Wednesday, March 5, 2008

"Holding theorems in their hands": The Hyberbolic Crochet Coral Reef Project

"For Ms. Wertheim...the project embodies the 'beauty and creativity that comes out of scientific thinking,' what she refers to as 'conceptual enchantment.' As it turns out, the gorgeously crenellated, warped and undulating corals, anemones, kelps, sponges, nudibranchs, flatworms and slugs that live in the reef have what are known as hyperbolic geometric structures: shapes that mathematicians, until recently, thought did not exist outside of the human imagination ... It wasn’t until 1997 that Daina Taimina, a mathematics researcher at Cornell who had learned to crochet as a child in Latvia, realized that by continually adding stitches in a precise repeating pattern she could create three-dimensional models of hyperbolic geometry. For the first time mathematicians could, as Ms. Wertheim said, 'hold the theorems in their hands'."

-- NY Times: Want to Save a Coral Reef? Bring Along Your Crochet Needles (Um, that would be crochet hooks and knitting needles.)

"Every person who takes up this craft creates new species of crochet organisms and we have come to see the project as a collective experiment in textile-based evolution. Just as all living creatures result from variations in an underlying DNA code, so the species in these handi-crafted reefs arise from deviations in a single simple algorithm. Slight variations in the kind of yarn, changes in the rate of increasing stitches, even shifts in crochet tension make significant differences to the morphology of the finished form ... Ways of constructing once perceived as 'merely' women’s craft, and dismissed from the cannon of scientific practice, now emerge as revelatory forms of a more complex, embodied way of thinking about the world both mathematically and physically."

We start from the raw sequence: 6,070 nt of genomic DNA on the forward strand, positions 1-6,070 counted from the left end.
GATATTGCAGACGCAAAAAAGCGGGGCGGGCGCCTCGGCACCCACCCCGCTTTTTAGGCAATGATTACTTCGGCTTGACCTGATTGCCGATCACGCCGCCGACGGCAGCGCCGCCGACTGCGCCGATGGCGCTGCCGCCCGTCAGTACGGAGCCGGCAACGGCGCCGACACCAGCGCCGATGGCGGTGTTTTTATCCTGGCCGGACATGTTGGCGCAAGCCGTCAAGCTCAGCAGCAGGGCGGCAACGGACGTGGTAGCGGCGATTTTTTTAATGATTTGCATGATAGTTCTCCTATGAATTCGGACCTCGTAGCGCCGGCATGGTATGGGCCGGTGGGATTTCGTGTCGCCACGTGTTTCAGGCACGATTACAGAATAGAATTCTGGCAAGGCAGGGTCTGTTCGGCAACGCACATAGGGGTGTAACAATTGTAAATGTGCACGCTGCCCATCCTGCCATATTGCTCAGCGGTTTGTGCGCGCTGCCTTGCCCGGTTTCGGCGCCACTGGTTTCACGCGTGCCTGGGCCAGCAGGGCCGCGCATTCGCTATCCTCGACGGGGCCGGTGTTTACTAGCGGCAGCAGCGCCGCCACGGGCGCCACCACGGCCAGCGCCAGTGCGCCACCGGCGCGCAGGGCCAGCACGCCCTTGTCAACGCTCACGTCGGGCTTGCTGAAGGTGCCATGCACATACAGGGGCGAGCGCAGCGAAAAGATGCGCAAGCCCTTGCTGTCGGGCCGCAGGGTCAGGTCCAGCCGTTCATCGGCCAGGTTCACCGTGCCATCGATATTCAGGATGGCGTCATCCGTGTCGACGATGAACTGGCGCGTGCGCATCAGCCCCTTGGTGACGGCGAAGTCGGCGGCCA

-- The Crochet Coral Reef At The Chicago Cultural Center

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Sunday, December 2, 2007


"The radical novelty of modern science lies precisely in the rejection of the belief, which is at the heart of all popular religion, that the forces which move the stars and atoms are contingent upon the preferences of the human heart." - Richard Adams

Update 05.12.07:Should have actually looked this up before posting. In the comments, Jean-Louis attributes the quote to Walter Lippman which makes much more sense but, sadly, isn't quite as interesting.

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Friday, November 16, 2007

No uncertain terms. All uncertain terms.

Clive Thompson - Why Science Will Triumph Only When Theory Becomes Law

"Turns out, the real culture war in science isn't about science at all — it's about language. And to fight this war, we need to change the way we talk about scientific knowledge ... It's time to realize that we're simply never going to school enough of the public in the precise scientific meaning of particular words. We're never going to fully communicate what's beautiful and noble about scientific caution and rigor. Public discourse is inevitably political, so we need to talk about science in a way that wins the political battle — in no uncertain terms."